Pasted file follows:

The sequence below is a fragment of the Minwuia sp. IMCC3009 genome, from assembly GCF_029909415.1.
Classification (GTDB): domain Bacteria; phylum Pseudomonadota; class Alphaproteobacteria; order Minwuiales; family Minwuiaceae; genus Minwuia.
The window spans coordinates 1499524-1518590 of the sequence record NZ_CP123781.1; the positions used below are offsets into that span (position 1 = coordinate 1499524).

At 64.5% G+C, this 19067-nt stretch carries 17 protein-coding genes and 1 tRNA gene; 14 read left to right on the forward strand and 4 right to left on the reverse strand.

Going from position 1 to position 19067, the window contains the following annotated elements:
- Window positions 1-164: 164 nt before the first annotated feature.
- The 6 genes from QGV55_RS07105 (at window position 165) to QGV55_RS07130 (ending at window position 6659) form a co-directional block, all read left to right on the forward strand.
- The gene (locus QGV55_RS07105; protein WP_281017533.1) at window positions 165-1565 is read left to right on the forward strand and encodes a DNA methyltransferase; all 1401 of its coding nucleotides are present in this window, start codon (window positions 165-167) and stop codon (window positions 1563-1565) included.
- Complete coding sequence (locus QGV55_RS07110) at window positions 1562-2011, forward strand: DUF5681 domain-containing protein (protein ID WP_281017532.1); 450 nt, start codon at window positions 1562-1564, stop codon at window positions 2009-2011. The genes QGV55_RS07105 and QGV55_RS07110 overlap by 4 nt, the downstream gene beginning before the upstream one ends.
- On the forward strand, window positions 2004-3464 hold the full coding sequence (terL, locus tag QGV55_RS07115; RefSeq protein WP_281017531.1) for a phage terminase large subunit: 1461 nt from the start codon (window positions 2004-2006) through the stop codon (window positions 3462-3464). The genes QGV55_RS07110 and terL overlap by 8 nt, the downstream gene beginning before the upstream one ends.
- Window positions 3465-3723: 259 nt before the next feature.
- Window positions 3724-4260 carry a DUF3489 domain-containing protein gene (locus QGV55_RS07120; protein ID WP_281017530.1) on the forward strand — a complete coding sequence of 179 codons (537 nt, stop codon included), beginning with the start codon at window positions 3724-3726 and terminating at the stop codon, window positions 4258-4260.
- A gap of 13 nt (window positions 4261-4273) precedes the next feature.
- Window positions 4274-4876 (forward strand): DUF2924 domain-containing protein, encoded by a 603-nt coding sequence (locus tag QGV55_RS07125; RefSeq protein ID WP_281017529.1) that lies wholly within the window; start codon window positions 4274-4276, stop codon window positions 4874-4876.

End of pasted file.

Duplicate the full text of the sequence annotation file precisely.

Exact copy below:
The sequence below is a fragment of the Minwuia sp. IMCC3009 genome, from assembly GCF_029909415.1.
Classification (GTDB): domain Bacteria; phylum Pseudomonadota; class Alphaproteobacteria; order Minwuiales; family Minwuiaceae; genus Minwuia.
The window spans coordinates 1499524-1518590 of the sequence record NZ_CP123781.1; the positions used below are offsets into that span (position 1 = coordinate 1499524).

At 64.5% G+C, this 19067-nt stretch carries 17 protein-coding genes and 1 tRNA gene; 14 read left to right on the forward strand and 4 right to left on the reverse strand.

Going from position 1 to position 19067, the window contains the following annotated elements:
- Window positions 1-164: 164 nt before the first annotated feature.
- The 6 genes from QGV55_RS07105 (at window position 165) to QGV55_RS07130 (ending at window position 6659) form a co-directional block, all read left to right on the forward strand.
- The gene (locus QGV55_RS07105; protein WP_281017533.1) at window positions 165-1565 is read left to right on the forward strand and encodes a DNA methyltransferase; all 1401 of its coding nucleotides are present in this window, start codon (window positions 165-167) and stop codon (window positions 1563-1565) included.
- Complete coding sequence (locus QGV55_RS07110) at window positions 1562-2011, forward strand: DUF5681 domain-containing protein (protein ID WP_281017532.1); 450 nt, start codon at window positions 1562-1564, stop codon at window positions 2009-2011. The genes QGV55_RS07105 and QGV55_RS07110 overlap by 4 nt, the downstream gene beginning before the upstream one ends.
- On the forward strand, window positions 2004-3464 hold the full coding sequence (terL, locus tag QGV55_RS07115; RefSeq protein WP_281017531.1) for a phage terminase large subunit: 1461 nt from the start codon (window positions 2004-2006) through the stop codon (window positions 3462-3464). The genes QGV55_RS07110 and terL overlap by 8 nt, the downstream gene beginning before the upstream one ends.
- Window positions 3465-3723: 259 nt before the next feature.
- Window positions 3724-4260 carry a DUF3489 domain-containing protein gene (locus QGV55_RS07120; protein ID WP_281017530.1) on the forward strand — a complete coding sequence of 179 codons (537 nt, stop codon included), beginning with the start codon at window positions 3724-3726 and terminating at the stop codon, window positions 4258-4260.
- A gap of 13 nt (window positions 4261-4273) precedes the next feature.
- Window positions 4274-4876 (forward strand): DUF2924 domain-containing protein, encoded by a 603-nt coding sequence (locus tag QGV55_RS07125; RefSeq protein ID WP_281017529.1) that lies wholly within the window; start codon window positions 4274-4276, stop codon window positions 4874-4876.